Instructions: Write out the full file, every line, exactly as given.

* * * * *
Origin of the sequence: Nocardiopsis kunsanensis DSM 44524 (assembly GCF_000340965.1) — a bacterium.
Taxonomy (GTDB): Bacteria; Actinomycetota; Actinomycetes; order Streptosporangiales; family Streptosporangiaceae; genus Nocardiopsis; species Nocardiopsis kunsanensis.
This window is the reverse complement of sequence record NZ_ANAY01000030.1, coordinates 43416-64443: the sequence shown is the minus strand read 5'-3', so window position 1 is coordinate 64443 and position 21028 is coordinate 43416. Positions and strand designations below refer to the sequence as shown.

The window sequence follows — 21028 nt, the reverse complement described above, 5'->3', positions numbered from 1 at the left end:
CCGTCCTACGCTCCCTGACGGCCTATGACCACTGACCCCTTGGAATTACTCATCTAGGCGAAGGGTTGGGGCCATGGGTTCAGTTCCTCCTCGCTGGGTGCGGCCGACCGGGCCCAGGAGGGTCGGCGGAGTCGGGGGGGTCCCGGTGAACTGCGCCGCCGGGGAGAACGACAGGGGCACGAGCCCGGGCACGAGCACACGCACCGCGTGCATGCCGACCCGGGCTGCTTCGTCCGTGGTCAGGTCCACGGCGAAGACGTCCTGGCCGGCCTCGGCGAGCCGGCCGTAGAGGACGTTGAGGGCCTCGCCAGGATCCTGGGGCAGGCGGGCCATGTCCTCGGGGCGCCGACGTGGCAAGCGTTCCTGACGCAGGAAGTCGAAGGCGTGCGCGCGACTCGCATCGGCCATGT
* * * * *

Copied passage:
Origin of the sequence: Nocardiopsis kunsanensis DSM 44524 (assembly GCF_000340965.1) — a bacterium.
Taxonomy (GTDB): Bacteria; Actinomycetota; Actinomycetes; order Streptosporangiales; family Streptosporangiaceae; genus Nocardiopsis; species Nocardiopsis kunsanensis.
This window is the reverse complement of sequence record NZ_ANAY01000030.1, coordinates 43416-64443: the sequence shown is the minus strand read 5'-3', so window position 1 is coordinate 64443 and position 21028 is coordinate 43416. Positions and strand designations below refer to the sequence as shown.

The window sequence follows — 21028 nt, the reverse complement described above, 5'->3', positions numbered from 1 at the left end:
CCGTCCTACGCTCCCTGACGGCCTATGACCACTGACCCCTTGGAATTACTCATCTAGGCGAAGGGTTGGGGCCATGGGTTCAGTTCCTCCTCGCTGGGTGCGGCCGACCGGGCCCAGGAGGGTCGGCGGAGTCGGGGGGGTCCCGGTGAACTGCGCCGCCGGGGAGAACGACAGGGGCACGAGCCCGGGCACGAGCACACGCACCGCGTGCATGCCGACCCGGGCTGCTTCGTCCGTGGTCAGGTCCACGGCGAAGACGTCCTGGCCGGCCTCGGCGAGCCGGCCGTAGAGGACGTTGAGGGCCTCGCCAGGATCCTGGGGCAGGCGGGCCATGTCCTCGGGGCGCCGACGTGGCAAGCGTTCCTGACGCAGGAAGTCGAAGGCGTGCGCGCGACTCGCATCGGCCATGT